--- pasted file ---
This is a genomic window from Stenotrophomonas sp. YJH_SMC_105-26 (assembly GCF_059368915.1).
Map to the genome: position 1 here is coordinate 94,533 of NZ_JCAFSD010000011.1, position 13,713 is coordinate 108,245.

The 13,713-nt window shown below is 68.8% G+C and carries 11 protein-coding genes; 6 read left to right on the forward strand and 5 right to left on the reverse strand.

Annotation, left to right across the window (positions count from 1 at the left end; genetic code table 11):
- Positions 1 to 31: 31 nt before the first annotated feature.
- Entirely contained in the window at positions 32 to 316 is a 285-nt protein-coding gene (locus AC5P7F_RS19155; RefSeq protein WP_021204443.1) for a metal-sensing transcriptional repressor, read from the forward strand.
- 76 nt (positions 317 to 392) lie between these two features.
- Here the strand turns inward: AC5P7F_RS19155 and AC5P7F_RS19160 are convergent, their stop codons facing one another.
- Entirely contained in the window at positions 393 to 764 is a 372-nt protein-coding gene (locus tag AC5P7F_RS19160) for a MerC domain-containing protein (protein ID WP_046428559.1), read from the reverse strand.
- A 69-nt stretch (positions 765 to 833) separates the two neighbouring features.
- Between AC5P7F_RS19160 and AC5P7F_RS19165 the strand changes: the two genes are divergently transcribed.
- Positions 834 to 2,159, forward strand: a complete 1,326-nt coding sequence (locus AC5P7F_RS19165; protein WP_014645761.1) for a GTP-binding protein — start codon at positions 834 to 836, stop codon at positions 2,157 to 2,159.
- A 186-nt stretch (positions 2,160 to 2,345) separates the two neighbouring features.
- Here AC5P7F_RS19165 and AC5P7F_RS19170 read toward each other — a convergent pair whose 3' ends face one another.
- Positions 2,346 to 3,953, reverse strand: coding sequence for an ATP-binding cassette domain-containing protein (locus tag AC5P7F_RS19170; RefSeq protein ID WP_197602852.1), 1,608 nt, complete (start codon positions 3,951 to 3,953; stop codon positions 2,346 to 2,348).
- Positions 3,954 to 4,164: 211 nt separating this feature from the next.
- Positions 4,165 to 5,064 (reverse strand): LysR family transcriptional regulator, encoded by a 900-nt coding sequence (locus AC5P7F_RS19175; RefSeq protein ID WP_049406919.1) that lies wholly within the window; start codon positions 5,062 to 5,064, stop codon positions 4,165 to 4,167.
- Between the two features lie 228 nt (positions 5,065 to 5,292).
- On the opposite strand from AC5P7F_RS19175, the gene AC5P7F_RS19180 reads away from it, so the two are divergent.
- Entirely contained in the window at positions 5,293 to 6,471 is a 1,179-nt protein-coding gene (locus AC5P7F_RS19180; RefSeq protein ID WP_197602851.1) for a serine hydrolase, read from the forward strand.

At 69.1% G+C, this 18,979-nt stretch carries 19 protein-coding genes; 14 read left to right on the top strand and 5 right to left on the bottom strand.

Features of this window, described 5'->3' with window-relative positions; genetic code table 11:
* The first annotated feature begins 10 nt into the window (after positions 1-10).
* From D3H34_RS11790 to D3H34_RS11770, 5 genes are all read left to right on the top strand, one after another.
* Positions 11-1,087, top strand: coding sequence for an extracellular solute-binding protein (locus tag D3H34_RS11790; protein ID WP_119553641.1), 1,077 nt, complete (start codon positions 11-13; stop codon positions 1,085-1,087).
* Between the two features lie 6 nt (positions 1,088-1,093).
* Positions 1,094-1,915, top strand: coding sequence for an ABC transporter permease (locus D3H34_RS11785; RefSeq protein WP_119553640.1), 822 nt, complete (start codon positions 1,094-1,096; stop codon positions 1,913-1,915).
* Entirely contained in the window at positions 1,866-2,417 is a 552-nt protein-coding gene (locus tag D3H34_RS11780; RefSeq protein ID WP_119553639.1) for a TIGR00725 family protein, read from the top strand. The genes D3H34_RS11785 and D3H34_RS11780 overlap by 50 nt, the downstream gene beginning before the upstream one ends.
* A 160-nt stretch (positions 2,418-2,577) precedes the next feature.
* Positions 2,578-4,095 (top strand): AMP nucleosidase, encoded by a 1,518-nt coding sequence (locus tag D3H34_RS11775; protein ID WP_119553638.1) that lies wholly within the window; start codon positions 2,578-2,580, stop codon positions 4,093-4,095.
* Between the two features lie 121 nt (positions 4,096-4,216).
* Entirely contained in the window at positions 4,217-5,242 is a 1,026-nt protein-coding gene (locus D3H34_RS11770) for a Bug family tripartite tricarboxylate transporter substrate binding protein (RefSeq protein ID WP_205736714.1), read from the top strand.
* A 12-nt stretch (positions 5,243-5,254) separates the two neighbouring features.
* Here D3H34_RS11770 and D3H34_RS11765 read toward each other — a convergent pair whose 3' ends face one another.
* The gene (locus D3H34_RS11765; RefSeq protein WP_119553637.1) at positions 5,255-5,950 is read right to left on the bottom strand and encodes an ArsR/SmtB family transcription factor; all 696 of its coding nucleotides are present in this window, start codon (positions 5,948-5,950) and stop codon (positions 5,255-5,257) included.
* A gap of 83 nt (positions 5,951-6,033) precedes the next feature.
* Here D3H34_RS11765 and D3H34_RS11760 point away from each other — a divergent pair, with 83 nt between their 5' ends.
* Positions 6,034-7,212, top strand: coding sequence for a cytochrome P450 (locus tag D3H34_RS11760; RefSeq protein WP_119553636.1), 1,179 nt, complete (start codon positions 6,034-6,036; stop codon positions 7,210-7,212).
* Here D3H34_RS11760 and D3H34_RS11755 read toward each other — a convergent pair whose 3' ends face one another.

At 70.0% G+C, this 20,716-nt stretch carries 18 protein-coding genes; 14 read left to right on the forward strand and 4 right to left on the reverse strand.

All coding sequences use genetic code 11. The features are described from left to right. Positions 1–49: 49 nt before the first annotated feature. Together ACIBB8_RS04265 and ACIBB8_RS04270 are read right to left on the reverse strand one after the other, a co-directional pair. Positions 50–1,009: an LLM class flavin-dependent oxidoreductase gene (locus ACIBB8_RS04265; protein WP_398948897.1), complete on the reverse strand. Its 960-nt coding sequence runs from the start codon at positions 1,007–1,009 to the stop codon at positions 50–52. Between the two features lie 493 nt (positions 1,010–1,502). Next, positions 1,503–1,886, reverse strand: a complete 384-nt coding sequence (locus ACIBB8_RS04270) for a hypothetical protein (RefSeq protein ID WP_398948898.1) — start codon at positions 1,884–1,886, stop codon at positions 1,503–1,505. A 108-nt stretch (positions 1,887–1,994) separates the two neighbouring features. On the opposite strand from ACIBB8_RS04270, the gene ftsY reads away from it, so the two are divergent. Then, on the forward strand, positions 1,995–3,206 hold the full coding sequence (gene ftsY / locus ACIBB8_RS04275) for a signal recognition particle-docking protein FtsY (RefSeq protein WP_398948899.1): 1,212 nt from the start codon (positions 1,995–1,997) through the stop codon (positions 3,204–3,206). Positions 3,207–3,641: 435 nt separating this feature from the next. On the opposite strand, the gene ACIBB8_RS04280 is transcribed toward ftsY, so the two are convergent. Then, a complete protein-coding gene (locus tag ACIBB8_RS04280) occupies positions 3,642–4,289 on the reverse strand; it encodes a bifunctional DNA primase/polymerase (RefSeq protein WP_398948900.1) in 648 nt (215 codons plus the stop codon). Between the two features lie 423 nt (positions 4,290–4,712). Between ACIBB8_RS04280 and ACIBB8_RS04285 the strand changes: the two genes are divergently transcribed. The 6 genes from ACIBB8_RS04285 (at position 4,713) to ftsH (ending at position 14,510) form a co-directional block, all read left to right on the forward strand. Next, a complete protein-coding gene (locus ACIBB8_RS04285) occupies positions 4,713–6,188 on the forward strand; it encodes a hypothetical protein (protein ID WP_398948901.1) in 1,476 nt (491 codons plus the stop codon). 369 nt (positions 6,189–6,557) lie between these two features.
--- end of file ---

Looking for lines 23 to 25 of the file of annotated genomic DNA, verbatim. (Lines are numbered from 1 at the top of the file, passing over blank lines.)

* The first annotated feature begins 10 nt into the window (after positions 1-10).
* From D3H34_RS11790 to D3H34_RS11770, 5 genes are all read left to right on the top strand, one after another.
* Positions 11-1,087, top strand: coding sequence for an extracellular solute-binding protein (locus tag D3H34_RS11790; protein ID WP_119553641.1), 1,077 nt, complete (start codon positions 11-13; stop codon positions 1,085-1,087).